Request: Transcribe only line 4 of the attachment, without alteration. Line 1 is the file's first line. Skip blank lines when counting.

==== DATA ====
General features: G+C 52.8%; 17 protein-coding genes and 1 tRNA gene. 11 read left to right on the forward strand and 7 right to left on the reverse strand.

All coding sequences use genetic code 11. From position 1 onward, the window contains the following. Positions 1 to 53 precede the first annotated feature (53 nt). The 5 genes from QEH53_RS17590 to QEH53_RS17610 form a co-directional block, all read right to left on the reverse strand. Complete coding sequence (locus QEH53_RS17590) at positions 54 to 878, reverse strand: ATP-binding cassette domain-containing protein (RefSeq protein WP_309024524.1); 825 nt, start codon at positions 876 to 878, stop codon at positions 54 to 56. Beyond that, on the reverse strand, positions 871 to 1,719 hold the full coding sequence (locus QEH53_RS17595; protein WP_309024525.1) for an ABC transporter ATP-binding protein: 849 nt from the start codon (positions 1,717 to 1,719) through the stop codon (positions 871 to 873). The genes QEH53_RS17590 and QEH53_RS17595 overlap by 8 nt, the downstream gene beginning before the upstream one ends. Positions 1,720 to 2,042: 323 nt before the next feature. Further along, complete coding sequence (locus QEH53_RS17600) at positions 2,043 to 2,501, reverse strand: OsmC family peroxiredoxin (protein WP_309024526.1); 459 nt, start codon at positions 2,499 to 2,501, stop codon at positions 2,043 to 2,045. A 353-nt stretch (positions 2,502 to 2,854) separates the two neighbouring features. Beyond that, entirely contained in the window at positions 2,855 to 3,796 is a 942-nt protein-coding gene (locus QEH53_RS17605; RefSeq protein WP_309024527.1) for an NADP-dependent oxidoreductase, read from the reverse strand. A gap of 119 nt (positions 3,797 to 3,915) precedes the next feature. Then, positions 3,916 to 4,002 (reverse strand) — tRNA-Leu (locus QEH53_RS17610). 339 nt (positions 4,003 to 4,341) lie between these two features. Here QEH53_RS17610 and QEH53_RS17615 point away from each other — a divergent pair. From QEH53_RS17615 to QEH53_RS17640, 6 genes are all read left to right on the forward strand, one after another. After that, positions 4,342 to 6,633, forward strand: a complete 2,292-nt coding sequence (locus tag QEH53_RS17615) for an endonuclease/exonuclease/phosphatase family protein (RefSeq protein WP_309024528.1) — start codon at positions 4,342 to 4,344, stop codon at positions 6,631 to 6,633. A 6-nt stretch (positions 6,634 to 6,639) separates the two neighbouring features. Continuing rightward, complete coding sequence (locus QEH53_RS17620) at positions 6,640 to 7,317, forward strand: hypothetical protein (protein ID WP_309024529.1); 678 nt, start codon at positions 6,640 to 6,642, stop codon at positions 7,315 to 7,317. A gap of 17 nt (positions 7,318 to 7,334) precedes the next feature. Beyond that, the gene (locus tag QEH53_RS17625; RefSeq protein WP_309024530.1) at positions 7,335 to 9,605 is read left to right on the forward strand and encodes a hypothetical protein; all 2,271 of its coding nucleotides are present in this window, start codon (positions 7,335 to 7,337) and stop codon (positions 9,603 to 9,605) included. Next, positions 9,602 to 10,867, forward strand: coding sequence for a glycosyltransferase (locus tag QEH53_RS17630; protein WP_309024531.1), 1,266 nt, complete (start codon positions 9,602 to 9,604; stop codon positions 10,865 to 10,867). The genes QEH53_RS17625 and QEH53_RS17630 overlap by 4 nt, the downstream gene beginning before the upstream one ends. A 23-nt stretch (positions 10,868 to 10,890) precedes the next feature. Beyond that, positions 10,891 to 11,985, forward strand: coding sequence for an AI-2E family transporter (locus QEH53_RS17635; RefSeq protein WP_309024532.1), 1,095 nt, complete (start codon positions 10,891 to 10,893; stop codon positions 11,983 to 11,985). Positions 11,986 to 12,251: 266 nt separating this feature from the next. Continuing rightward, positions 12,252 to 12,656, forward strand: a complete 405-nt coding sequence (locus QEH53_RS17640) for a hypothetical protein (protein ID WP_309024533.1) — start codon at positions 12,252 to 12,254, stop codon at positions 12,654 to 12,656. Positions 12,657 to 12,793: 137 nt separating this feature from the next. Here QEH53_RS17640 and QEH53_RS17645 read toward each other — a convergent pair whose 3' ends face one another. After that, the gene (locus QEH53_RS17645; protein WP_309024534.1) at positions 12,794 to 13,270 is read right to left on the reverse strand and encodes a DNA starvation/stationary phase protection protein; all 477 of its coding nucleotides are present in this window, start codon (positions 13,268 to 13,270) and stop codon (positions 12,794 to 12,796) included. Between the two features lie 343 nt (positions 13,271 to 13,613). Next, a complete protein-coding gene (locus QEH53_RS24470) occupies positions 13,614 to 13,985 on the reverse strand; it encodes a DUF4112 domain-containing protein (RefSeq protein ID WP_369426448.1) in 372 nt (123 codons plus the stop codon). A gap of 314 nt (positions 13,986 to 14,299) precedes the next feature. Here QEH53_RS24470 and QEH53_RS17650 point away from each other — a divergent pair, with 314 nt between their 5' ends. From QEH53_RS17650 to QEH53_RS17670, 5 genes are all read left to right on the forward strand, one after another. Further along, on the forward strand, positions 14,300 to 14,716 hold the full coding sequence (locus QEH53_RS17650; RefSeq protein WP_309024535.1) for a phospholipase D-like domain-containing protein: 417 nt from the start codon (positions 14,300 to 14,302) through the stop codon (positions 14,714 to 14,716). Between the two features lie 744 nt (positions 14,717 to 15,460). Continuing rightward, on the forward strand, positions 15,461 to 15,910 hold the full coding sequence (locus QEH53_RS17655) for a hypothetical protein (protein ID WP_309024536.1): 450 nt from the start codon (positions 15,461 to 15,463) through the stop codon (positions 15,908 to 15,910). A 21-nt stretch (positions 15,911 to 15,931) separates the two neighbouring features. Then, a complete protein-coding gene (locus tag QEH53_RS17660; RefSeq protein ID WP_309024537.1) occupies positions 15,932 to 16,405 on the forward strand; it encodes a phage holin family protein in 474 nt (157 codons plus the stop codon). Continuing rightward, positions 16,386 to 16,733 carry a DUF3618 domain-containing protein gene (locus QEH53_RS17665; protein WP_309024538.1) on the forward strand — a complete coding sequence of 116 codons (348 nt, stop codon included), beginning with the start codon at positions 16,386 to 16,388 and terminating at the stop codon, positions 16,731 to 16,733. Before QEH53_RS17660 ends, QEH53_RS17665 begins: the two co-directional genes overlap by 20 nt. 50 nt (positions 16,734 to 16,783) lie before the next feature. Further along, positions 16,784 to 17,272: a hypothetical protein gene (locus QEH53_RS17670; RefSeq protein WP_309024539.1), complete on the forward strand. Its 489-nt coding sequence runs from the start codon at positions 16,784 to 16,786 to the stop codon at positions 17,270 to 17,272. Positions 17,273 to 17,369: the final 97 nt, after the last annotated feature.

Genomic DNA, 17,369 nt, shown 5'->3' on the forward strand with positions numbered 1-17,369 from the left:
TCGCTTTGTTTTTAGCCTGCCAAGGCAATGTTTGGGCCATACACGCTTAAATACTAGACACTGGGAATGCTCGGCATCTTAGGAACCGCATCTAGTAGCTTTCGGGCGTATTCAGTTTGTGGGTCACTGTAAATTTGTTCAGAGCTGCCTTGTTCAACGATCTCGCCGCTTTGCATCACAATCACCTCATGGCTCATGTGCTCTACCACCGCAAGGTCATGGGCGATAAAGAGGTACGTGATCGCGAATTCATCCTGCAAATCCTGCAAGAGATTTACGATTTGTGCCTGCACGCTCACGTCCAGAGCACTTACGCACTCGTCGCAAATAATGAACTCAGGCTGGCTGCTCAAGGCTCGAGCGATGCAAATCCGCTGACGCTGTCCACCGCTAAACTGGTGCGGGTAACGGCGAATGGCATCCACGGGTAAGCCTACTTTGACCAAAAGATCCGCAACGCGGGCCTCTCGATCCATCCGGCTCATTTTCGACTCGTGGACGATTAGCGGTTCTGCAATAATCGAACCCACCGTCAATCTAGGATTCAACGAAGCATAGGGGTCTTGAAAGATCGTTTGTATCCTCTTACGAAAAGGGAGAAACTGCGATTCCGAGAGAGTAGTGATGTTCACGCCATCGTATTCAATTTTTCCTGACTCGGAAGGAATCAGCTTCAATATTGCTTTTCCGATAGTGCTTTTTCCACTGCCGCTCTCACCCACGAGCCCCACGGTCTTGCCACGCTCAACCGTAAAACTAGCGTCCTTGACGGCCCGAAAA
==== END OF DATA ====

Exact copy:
TCGCTTTGTTTTTAGCCTGCCAAGGCAATGTTTGGGCCATACACGCTTAAATACTAGACACTGGGAATGCTCGGCATCTTAGGAACCGCATCTAGTAGCTTTCGGGCGTATTCAGTTTGTGGGTCACTGTAAATTTGTTCAGAGCTGCCTTGTTCAACGATCTCGCCGCTTTGCATCACAATCACCTCATGGCTCATGTGCTCTACCACCGCAAGGTCATGGGCGATAAAGAGGTACGTGATCGCGAATTCATCCTGCAAATCCTGCAAGAGATTTACGATTTGTGCCTGCACGCTCACGTCCAGAGCACTTACGCACTCGTCGCAAATAATGAACTCAGGCTGGCTGCTCAAGGCTCGAGCGATGCAAATCCGCTGACGCTGTCCACCGCTAAACTGGTGCGGGTAACGGCGAATGGCATCCACGGGTAAGCCTACTTTGACCAAAAGATCCGCAACGCGGGCCTCTCGATCCATCCGGCTCATTTTCGACTCGTGGACGATTAGCGGTTCTGCAATAATCGAACCCACCGTCAATCTAGGATTCAACGAAGCATAGGGGTCTTGAAAGATCGTTTGTATCCTCTTACGAAAAGGGAGAAACTGCGATTCCGAGAGAGTAGTGATGTTCACGCCATCGTATTCAATTTTTCCTGACTCGGAAGGAATCAGCTTCAATATTGCTTTTCCGATAGTGCTTTTTCCACTGCCGCTCTCACCCACGAGCCCCACGGTCTTGCCACGCTCAACCGTAAAACTAGCGTCCTTGACGGCCCGAAAA